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Entropy production in the compression stage of heavy ion collisions is discussed within three distinct macroscopic models (i.e. generalized RHTA, geometrical overlap model and three-fluid hydrodynamics). We find that within these models \sim 80% or more of the experimentally observed final-state entropy is created in the early stage. It is thus likely followed by a nearly isentropic expansion. We employ an equation of state with a first-order phase transition. For low net baryon density, the entropy density exhibits a jump at the phase boundary. However, the excitation function of the specific entropy per net baryon, S/A, does not reflect this jump. This is due to the fact that for final states (of the compression) in the mixed phase, the baryon density \rho_B increases with \sqrt{s}, but not the temperature T. Calculations within the three-fluid model show that a large fraction of the entropy is produced by nuclear shockwaves in the projectile and target. With increasing beam energy, this fraction of S/A decreases. At \sqrt{s}=20 AGeV it is on the order of the entropy of the newly produced particles around midrapidity. Hadron ratios are calculated for the entropy values produced initially at beam energies from 2 to 200 AGeV.

Entropy production in the initial compression stage of relativistic heavy-ion collisions from AGS to SPS energies is calculated within a three-fluid hydrodynamical model. The entropy per participating net baryon is found to increase smoothly and does not exhibit a jump or a plateau as in the 1-dimensional one-fluid shock model. Therefore, the excess of pions per participating net baryon in nucleus-nucleus collisions as compared to proton-proton reactions also increases smoothly with beam energy.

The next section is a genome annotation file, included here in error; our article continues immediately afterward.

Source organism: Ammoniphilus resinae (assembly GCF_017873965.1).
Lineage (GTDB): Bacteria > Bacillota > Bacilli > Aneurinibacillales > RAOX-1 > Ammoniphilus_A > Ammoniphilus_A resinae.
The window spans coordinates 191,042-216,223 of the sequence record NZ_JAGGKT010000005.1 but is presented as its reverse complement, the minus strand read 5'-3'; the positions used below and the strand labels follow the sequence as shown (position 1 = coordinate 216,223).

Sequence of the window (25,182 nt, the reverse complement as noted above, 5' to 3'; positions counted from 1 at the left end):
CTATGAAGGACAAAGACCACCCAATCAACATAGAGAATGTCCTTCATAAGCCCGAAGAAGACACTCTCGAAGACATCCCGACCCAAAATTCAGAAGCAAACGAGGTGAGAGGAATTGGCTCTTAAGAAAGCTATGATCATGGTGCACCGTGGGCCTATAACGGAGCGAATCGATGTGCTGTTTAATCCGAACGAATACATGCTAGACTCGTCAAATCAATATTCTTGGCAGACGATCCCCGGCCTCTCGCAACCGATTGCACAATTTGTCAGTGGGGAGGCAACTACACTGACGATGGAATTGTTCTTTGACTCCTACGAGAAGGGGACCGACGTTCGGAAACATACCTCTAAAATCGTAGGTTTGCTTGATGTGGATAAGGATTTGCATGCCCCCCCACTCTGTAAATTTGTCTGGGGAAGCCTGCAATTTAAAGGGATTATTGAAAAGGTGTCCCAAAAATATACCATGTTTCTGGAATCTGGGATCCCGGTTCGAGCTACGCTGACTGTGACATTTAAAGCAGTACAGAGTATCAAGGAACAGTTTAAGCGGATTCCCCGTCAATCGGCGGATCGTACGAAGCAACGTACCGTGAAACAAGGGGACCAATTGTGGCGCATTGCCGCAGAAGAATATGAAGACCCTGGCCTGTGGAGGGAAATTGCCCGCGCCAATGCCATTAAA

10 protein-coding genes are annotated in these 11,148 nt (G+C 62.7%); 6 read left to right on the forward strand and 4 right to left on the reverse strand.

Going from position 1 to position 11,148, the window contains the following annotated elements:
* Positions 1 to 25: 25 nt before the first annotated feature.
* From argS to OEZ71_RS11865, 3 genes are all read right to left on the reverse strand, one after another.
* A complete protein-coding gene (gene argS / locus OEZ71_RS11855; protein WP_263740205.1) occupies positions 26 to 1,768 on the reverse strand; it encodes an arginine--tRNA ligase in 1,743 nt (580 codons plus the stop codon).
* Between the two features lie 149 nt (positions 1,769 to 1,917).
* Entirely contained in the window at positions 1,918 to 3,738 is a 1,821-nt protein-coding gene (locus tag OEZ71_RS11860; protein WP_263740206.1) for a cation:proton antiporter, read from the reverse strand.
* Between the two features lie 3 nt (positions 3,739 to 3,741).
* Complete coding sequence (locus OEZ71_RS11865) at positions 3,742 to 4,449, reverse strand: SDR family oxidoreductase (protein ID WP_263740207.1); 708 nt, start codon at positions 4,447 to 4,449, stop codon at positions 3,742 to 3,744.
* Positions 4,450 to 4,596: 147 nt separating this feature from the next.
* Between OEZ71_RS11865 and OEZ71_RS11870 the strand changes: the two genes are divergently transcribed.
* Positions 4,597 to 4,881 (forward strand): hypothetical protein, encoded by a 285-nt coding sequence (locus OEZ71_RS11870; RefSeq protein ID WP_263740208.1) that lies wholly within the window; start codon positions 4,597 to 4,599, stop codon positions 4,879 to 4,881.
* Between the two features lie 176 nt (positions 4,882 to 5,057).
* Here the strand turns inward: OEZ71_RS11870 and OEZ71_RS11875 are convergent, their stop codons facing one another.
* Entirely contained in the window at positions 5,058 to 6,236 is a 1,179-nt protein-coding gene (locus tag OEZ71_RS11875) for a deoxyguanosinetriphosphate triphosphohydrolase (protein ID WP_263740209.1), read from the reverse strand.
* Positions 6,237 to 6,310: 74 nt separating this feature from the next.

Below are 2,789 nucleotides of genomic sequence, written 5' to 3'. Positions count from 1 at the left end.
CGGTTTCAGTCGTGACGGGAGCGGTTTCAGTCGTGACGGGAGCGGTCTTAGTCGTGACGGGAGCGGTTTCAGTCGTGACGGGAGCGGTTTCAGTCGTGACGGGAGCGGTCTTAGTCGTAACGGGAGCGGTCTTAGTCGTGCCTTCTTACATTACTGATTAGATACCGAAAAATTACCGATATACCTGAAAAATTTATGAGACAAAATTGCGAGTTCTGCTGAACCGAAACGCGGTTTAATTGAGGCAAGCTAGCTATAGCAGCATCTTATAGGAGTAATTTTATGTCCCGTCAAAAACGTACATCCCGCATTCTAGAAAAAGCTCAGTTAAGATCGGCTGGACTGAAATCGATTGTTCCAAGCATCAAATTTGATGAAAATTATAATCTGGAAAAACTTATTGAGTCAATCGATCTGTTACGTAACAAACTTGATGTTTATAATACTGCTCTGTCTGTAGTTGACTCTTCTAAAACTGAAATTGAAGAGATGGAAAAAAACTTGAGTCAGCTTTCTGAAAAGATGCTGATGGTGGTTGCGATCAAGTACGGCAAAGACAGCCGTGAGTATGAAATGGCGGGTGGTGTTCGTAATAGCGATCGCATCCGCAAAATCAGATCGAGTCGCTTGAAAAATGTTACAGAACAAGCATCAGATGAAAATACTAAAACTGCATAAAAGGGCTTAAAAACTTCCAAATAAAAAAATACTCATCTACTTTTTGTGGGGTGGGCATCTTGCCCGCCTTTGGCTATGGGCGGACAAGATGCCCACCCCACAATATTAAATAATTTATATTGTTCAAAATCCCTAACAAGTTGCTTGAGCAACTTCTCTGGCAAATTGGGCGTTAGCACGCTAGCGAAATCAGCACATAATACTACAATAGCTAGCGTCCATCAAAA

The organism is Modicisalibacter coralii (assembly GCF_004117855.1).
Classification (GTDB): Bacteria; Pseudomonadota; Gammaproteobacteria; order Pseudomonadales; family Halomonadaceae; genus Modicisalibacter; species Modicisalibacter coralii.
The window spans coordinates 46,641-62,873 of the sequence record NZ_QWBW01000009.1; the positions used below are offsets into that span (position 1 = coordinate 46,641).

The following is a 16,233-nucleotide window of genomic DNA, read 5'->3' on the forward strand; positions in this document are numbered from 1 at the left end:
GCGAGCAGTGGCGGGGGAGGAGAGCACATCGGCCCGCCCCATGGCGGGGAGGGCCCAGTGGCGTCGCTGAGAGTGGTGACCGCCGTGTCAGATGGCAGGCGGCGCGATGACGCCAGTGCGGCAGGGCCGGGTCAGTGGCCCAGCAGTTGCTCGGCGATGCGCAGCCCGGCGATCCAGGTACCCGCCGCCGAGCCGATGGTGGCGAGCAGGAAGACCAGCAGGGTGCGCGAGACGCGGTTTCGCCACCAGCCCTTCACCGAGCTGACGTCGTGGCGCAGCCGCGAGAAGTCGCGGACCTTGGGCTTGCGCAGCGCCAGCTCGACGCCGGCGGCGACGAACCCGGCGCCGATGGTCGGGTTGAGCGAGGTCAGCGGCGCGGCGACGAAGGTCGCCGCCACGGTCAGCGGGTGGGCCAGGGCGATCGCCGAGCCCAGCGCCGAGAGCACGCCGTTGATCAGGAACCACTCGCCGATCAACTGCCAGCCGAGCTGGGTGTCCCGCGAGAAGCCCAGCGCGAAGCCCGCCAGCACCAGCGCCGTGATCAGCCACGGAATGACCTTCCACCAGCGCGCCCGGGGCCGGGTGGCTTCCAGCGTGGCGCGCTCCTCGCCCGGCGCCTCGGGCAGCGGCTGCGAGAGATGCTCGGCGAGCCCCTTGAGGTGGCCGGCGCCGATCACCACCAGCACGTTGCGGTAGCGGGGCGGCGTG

We compare multiplicities as well as rapidity and transverse momentum distributions of protons, pions and kaons calculated within presently available transport approaches for heavy ion collisions around 1 AGeV. For this purpose, three reactions have been selected: Au+Au at 1 and 1.48 AGeV and Ni+Ni at 1.93 AGeV.

Noneequilibrium models (three-fluid hydrodynamics and UrQMD) use to discuss the uniqueness of often proposed experimental signatures for quark matter formation in relativistic heavy ion collisions. It is demonstrated that these two models - although they do treat the most interesting early phase of the collisions quite differently(thermalizing QGP vs. coherent color fields with virtual particles) - both yields a reasonable agreement with a large variety of the available heavy ion data.

We investigate hadron production and transverse hadron spectra in nucleus-nucleus collisions from 2 A·GeV to 21.3 A·TeV within two independent transport approaches (UrQMD and HSD) based on quark, diquark, string and hadronic degrees of freedom. The enhancement of pion production in central Au+Au (Pb+Pb) collisions relative to scaled pp collisions (the ’kink’) is described well by both approaches without involving a phase transition. However, the maximum in the K+ p+ ratio at 20 to 30 A·GeV (the ’horn’) is missed by ~ 40%. Also, at energies above ~5 A·GeV, the measured K± mT-spectra have a larger inverse slope than expected from the models. Thus the pressure generated by hadronic interactions in the transport models at high energies is too low. This finding suggests that the additional pressure - as expected from lattice QCD at finite quark chemical potential and temperature - might be generated by strong interactions in the early pre-hadronic/partonic phase of central heavy-ion collisions. Finally, we discuss the emergence of density perturbations in a first-order phase transition and why they might affect relative hadron multiplicities, collective flow, and hadron mean-free paths at decoupling. A minimum in the collective flow v2 excitation function was discovered experimentally at 40 A·GeV - such a behavior has been predicted long ago as signature for a first order phase transition.